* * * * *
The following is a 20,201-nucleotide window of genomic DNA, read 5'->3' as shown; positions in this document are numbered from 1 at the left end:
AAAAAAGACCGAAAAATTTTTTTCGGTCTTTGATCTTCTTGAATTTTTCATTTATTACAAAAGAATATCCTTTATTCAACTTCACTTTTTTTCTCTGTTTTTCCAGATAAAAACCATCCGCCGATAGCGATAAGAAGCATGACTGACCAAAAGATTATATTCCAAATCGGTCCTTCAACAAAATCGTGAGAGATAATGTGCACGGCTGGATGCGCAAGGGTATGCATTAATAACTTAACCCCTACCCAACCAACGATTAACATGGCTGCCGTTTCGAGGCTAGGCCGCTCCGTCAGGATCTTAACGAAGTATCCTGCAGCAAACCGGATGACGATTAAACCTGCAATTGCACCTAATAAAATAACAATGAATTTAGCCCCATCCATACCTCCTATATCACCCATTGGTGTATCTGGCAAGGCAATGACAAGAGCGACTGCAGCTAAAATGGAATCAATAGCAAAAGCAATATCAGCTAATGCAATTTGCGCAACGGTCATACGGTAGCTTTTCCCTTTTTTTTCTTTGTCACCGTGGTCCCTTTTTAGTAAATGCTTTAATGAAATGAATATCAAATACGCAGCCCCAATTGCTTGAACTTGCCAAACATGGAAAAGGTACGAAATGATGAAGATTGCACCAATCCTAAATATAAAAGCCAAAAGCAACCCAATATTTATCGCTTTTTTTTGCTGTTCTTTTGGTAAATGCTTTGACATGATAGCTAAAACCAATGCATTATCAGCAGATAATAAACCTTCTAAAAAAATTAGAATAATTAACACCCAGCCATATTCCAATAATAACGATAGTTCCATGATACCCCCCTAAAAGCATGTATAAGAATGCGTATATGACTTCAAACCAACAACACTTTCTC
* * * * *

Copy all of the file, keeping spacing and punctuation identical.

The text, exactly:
The following is a 20,201-nucleotide window of genomic DNA, read 5'->3' as shown; positions in this document are numbered from 1 at the left end:
AAAAAAGACCGAAAAATTTTTTTCGGTCTTTGATCTTCTTGAATTTTTCATTTATTACAAAAGAATATCCTTTATTCAACTTCACTTTTTTTCTCTGTTTTTCCAGATAAAAACCATCCGCCGATAGCGATAAGAAGCATGACTGACCAAAAGATTATATTCCAAATCGGTCCTTCAACAAAATCGTGAGAGATAATGTGCACGGCTGGATGCGCAAGGGTATGCATTAATAACTTAACCCCTACCCAACCAACGATTAACATGGCTGCCGTTTCGAGGCTAGGCCGCTCCGTCAGGATCTTAACGAAGTATCCTGCAGCAAACCGGATGACGATTAAACCTGCAATTGCACCTAATAAAATAACAATGAATTTAGCCCCATCCATACCTCCTATATCACCCATTGGTGTATCTGGCAAGGCAATGACAAGAGCGACTGCAGCTAAAATGGAATCAATAGCAAAAGCAATATCAGCTAATGCAATTTGCGCAACGGTCATACGGTAGCTTTTCCCTTTTTTTTCTTTGTCACCGTGGTCCCTTTTTAGTAAATGCTTTAATGAAATGAATATCAAATACGCAGCCCCAATTGCTTGAACTTGCCAAACATGGAAAAGGTACGAAATGATGAAGATTGCACCAATCCTAAATATAAAAGCCAAAAGCAACCCAATATTTATCGCTTTTTTTTGCTGTTCTTTTGGTAAATGCTTTGACATGATAGCTAAAACCAATGCATTATCAGCAGATAATAAACCTTCTAAAAAAATTAGAATAATTAACACCCAGCCATATTCCAATAATAACGATAGTTCCATGATACCCCCCTAAAAGCATGTATAAGAATGCGTATATGACTTCAAACCAACAACACTTTCTC